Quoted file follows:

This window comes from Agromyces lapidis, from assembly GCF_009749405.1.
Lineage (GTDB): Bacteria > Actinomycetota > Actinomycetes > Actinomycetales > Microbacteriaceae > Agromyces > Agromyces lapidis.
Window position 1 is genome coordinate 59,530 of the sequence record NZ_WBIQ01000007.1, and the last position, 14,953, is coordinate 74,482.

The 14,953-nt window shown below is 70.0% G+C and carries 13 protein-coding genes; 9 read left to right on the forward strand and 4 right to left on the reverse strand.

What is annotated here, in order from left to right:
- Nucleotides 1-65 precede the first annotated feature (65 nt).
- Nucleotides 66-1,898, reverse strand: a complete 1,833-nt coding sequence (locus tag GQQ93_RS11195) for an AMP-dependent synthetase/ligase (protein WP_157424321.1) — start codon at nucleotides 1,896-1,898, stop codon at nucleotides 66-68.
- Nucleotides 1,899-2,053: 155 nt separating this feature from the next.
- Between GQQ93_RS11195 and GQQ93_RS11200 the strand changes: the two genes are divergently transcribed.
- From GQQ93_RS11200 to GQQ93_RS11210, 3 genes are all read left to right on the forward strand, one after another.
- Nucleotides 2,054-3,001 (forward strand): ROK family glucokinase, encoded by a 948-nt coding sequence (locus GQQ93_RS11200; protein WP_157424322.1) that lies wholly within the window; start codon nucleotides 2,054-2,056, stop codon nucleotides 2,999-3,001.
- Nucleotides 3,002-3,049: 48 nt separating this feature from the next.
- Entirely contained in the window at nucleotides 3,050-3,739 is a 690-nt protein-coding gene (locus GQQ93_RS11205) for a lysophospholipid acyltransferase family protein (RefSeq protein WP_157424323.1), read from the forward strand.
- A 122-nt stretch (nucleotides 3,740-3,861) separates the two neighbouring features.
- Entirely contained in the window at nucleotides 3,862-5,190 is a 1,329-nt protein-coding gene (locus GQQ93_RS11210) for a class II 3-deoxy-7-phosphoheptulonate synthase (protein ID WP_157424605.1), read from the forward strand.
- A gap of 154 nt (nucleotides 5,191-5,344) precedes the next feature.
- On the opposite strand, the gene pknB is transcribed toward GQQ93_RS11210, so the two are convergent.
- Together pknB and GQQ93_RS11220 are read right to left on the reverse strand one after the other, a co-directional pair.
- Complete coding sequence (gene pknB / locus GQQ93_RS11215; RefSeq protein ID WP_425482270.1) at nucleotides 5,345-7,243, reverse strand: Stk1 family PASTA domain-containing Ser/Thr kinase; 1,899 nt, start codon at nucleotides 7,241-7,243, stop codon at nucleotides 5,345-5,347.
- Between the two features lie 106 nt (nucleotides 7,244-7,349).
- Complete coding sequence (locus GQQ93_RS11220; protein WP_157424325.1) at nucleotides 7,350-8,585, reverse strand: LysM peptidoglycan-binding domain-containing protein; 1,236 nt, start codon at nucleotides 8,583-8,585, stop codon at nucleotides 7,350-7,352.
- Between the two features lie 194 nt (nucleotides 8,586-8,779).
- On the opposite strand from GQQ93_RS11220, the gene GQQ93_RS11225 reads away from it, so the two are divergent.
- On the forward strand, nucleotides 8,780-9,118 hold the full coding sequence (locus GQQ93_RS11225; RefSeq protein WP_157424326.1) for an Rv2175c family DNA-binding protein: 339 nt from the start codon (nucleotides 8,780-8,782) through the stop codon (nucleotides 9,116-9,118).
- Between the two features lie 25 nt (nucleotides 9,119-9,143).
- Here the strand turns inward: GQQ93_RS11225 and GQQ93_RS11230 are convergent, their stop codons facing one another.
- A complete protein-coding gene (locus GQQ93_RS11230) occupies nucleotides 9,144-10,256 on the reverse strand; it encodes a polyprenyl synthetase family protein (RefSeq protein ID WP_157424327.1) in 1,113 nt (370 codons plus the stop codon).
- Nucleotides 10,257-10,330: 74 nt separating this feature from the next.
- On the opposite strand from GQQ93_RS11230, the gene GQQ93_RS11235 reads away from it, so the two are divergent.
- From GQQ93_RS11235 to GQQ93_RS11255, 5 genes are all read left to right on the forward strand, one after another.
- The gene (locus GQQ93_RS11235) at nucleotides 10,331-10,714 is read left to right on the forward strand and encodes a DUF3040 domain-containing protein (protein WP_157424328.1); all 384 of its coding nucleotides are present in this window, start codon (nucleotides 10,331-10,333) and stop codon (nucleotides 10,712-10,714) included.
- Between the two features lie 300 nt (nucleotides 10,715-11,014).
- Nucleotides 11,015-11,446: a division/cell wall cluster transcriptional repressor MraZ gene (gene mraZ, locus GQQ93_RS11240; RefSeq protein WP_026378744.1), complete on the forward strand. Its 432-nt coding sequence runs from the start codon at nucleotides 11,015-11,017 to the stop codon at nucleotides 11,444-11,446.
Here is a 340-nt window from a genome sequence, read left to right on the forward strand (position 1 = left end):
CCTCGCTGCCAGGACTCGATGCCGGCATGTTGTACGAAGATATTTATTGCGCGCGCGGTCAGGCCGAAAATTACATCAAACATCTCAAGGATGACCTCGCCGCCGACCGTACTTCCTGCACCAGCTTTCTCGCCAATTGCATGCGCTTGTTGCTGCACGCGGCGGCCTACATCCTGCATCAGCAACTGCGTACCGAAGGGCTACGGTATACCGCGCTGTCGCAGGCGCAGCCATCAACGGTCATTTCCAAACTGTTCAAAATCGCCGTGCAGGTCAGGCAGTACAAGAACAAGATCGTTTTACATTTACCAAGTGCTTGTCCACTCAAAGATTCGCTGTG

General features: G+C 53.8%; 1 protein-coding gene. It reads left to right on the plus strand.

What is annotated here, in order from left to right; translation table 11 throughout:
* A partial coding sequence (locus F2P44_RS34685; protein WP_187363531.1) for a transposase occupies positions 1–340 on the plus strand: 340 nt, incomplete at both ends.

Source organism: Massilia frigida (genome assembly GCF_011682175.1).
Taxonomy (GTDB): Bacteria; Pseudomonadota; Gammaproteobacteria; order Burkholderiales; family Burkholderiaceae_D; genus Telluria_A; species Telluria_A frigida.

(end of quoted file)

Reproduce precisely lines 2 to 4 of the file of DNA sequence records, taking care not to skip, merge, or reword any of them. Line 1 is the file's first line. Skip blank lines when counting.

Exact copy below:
Lineage (GTDB): Bacteria > Actinomycetota > Actinomycetes > Actinomycetales > Microbacteriaceae > Agromyces > Agromyces lapidis.
Window position 1 is genome coordinate 59,530 of the sequence record NZ_WBIQ01000007.1, and the last position, 14,953, is coordinate 74,482.

The 14,953-nt window shown below is 70.0% G+C and carries 13 protein-coding genes; 9 read left to right on the forward strand and 4 right to left on the reverse strand.